Figs. 3 and 4 disclose another version of the stepping motor. In this version, the motor consists of a stator 33%, poles 3I3I, 332, 363, and 334, a central field pole 336 having teeth 336, 348, etc., and a cup-shaped rotor 30S mounted on a rotatable shaft 3I0, provided with a driving gear 3I2. Each pole of stator 333 is provided with two teeth, such as teeth 3I3 through 323, with the gap between the pole teeth being sufficiently wide to allow stepping of rotor 333 either in the clockwise or counter-clockwise direction by means of the rotor teeth, such as tooth 32 I. The teeth of rotor 338 are uniformly spaced around the circumference of the rotor, and have an angle of pitch equal to the angle of pitch of the teeth of the poles of stator 333 and of central field pole 333. The angular distance between all teeth on the poles, the rotor, and the central field pole, are all equal, and the length of the arc spanned by the angle between the teeth on the rotor, as measured along the outer periphery of the rotor, is twice the width of the teeth on the rotor. The teeth on the central field pole, such as teeth 3%, 348, etc., are positioned so that the teeth on the poles on the rotor and on the central field pole would be in complete alignment with respect to each other when the teeth on the rotor are placed in such angular position that the reluctance of the circuit is at a minimum, The teeth on the central field pole and the teeth on rotor 308, for obtaining the stepping action on the rotor, are in complete alignment with the teeth on the poles 3M and 383, line 328 being the axis line of poles 3III and 303. A line 323 is at right angles to line 328. Pole 304 is angularly displaced by an angle 333 with respect to line 324, and pole 332 is angularly displaced by an angle 323 with respect to line 324, angle 323 being equal to angle 333 and being equal to /3 of the pitch distance between the teeth on rotor 338. In the illustrated example, angles 323 and 333 are on the right side of line 324 as viewed in'the drawing, or stated differently, poles 332 and 334 are nearer to pole SEI than to pole 333. With the illustrated angular positions of the poles, it follows that poles 30I and 303 are the detent poles, and poles 332 and 334 are stepping poles. This follows from the fact that when rotor 398 is in the position illustrated in Fig. 3, the teeth of the rotor are in perfect alignment with the teeth on poles 31I and 333, and with the teeth on central field pole 336; therefore, with signal 332 impressed on the detent poles, rotor 338 will be held firmly in alignment with the detent poles. When signal 334 is impressed on pole 334, teeth 333 and 338 of the rotor will at once align themselves with teeth 3I'l' and 3I8 on pole 334, and teeth 35!! and 352 on central field pole 30 6, and rotor 338 will move in a counter-clockwise direction through an angle equal to the angle spanned by a single rotor tooth. This will advance teeth 340 and 342 of the rotor in such position that the left side of tooth 340 will be in alignment with line 324. Accordingly, when signal 344' is impressed on pole 332, teeth 340 and 342 will move counter-clockwise through an angle equal to the angle spanned by a single tooth, and will become aligned with the respective teeth on pole 332 and central field pole 323. As in the case of Fig. 1, whenever it is desired to rotate rotor 338 in the clockwise direction, pulse 333 should precede pulse 333. In such case, pole 332 will be energized first, and tooth 333 will at once move in a clockwise direction for aligning itself with tooth 3M on pole 332 and with tooth 343 on central field pole 3133.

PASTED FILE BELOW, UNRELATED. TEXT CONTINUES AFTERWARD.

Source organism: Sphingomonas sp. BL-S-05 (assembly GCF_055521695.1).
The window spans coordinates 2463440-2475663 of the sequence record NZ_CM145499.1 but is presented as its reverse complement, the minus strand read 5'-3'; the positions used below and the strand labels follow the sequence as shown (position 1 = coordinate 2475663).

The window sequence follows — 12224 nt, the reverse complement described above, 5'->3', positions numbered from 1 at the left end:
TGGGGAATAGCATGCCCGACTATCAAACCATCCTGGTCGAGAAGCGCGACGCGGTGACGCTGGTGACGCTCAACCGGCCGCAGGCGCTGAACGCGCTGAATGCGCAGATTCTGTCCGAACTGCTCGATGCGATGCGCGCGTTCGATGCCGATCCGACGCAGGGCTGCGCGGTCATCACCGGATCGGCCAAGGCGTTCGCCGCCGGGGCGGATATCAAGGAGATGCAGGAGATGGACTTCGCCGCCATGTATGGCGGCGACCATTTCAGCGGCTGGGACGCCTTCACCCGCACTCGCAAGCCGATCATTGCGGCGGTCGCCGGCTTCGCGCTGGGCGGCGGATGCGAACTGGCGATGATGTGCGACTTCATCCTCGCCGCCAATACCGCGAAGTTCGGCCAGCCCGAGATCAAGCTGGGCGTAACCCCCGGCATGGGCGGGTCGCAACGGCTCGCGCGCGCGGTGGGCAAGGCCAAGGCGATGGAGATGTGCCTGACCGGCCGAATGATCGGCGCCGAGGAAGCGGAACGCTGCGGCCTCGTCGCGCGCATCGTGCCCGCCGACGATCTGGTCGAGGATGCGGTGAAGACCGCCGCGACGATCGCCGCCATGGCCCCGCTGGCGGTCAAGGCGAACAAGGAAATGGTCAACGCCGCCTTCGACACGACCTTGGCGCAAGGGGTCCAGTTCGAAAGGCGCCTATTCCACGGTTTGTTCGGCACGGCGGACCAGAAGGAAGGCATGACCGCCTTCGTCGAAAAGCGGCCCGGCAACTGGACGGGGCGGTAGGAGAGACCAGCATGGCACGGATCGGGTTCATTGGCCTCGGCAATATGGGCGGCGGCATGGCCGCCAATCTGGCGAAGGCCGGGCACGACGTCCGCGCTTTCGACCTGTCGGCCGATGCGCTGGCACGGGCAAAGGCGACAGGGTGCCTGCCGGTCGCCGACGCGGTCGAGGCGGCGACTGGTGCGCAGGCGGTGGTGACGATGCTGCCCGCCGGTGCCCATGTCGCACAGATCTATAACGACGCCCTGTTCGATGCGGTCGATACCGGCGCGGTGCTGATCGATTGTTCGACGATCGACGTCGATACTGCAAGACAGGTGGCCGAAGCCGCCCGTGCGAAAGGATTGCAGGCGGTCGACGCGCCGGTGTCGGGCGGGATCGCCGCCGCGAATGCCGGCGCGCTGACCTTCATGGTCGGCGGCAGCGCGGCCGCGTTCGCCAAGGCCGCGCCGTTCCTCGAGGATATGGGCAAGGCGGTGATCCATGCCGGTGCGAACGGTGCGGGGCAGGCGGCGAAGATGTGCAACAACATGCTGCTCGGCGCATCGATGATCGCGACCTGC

The advantage of the stepping motor disclosed in Figs. 3 and 4 resides in its having a higher torque than the motor illustrated in Fig. 1. This is so because of the use of the central field pole 5 306 and especially of the teeth, such as teeth 346, 350, 352, etc., along the periphery of the central field pole 3G6, and the teeth along the inner periphery of rotor 338. With this rotor construction, the rotor will be pulled into proper angular position not only because of the magnetic attraction exerted by the teeth on the poles, such as teeth 314, 355, 3l6, etc., but also by the teeth on the periphery of the central field pole, such as teeth 353 and 352, etc., because these teeth offer a lower reluctance path to the field produced by the stepping poles 302 and 334. The weight of the rotors 338 and H can be reduced to a very low value in either case, which enables the rotors to respond to the magnetic attraction more readily, as well as to the stopping of rotation.